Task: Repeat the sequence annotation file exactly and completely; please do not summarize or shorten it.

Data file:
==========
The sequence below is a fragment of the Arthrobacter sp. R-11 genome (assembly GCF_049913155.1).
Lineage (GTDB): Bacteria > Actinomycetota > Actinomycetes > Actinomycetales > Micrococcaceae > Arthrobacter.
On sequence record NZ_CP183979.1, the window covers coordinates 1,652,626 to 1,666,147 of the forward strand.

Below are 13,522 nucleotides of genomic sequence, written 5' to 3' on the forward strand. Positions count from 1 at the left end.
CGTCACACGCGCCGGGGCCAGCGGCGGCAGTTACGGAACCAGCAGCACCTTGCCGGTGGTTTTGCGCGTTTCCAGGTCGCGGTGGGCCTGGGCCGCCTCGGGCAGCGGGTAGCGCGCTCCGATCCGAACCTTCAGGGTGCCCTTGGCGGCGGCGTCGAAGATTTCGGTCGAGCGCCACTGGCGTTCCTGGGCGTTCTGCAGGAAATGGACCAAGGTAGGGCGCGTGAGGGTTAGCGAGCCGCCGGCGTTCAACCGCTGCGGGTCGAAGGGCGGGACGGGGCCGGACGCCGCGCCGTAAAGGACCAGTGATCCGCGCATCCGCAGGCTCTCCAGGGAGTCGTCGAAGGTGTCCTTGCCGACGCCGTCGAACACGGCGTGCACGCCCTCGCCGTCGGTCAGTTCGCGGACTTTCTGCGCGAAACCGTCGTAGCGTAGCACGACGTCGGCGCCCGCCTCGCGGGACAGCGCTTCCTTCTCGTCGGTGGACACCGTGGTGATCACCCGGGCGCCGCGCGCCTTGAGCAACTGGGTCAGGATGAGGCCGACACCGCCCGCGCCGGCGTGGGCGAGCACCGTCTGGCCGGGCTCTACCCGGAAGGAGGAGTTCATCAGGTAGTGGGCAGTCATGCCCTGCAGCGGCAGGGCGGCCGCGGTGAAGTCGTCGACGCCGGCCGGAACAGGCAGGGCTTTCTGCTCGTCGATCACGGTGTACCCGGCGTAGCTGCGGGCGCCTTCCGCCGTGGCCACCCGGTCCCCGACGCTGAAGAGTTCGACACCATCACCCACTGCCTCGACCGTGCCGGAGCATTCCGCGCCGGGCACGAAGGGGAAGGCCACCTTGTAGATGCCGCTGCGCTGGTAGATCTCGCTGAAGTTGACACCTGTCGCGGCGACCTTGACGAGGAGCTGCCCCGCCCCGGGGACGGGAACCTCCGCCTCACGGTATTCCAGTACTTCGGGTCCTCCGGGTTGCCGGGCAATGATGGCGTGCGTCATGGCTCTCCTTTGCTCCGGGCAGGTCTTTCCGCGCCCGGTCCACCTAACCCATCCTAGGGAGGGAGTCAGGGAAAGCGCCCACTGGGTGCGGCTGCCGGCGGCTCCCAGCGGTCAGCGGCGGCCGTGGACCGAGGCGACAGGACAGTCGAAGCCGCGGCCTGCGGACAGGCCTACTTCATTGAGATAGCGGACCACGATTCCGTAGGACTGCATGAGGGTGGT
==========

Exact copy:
The sequence below is a fragment of the Arthrobacter sp. R-11 genome (assembly GCF_049913155.1).
Lineage (GTDB): Bacteria > Actinomycetota > Actinomycetes > Actinomycetales > Micrococcaceae > Arthrobacter.
On sequence record NZ_CP183979.1, the window covers coordinates 1,652,626 to 1,666,147 of the forward strand.

Below are 13,522 nucleotides of genomic sequence, written 5' to 3' on the forward strand. Positions count from 1 at the left end.
CGTCACACGCGCCGGGGCCAGCGGCGGCAGTTACGGAACCAGCAGCACCTTGCCGGTGGTTTTGCGCGTTTCCAGGTCGCGGTGGGCCTGGGCCGCCTCGGGCAGCGGGTAGCGCGCTCCGATCCGAACCTTCAGGGTGCCCTTGGCGGCGGCGTCGAAGATTTCGGTCGAGCGCCACTGGCGTTCCTGGGCGTTCTGCAGGAAATGGACCAAGGTAGGGCGCGTGAGGGTTAGCGAGCCGCCGGCGTTCAACCGCTGCGGGTCGAAGGGCGGGACGGGGCCGGACGCCGCGCCGTAAAGGACCAGTGATCCGCGCATCCGCAGGCTCTCCAGGGAGTCGTCGAAGGTGTCCTTGCCGACGCCGTCGAACACGGCGTGCACGCCCTCGCCGTCGGTCAGTTCGCGGACTTTCTGCGCGAAACCGTCGTAGCGTAGCACGACGTCGGCGCCCGCCTCGCGGGACAGCGCTTCCTTCTCGTCGGTGGACACCGTGGTGATCACCCGGGCGCCGCGCGCCTTGAGCAACTGGGTCAGGATGAGGCCGACACCGCCCGCGCCGGCGTGGGCGAGCACCGTCTGGCCGGGCTCTACCCGGAAGGAGGAGTTCATCAGGTAGTGGGCAGTCATGCCCTGCAGCGGCAGGGCGGCCGCGGTGAAGTCGTCGACGCCGGCCGGAACAGGCAGGGCTTTCTGCTCGTCGATCACGGTGTACCCGGCGTAGCTGCGGGCGCCTTCCGCCGTGGCCACCCGGTCCCCGACGCTGAAGAGTTCGACACCATCACCCACTGCCTCGACCGTGCCGGAGCATTCCGCGCCGGGCACGAAGGGGAAGGCCACCTTGTAGATGCCGCTGCGCTGGTAGATCTCGCTGAAGTTGACACCTGTCGCGGCGACCTTGACGAGGAGCTGCCCCGCCCCGGGGACGGGAACCTCCGCCTCACGGTATTCCAGTACTTCGGGTCCTCCGGGTTGCCGGGCAATGATGGCGTGCGTCATGGCTCTCCTTTGCTCCGGGCAGGTCTTTCCGCGCCCGGTCCACCTAACCCATCCTAGGGAGGGAGTCAGGGAAAGCGCCCACTGGGTGCGGCTGCCGGCGGCTCCCAGCGGTCAGCGGCGGCCGTGGACCGAGGCGACAGGACAGTCGAAGCCGCGGCCTGCGGACAGGCCTACTTCATTGAGATAGCGGACCACGATTCCGTAGGACTGCATGAGGGTGGT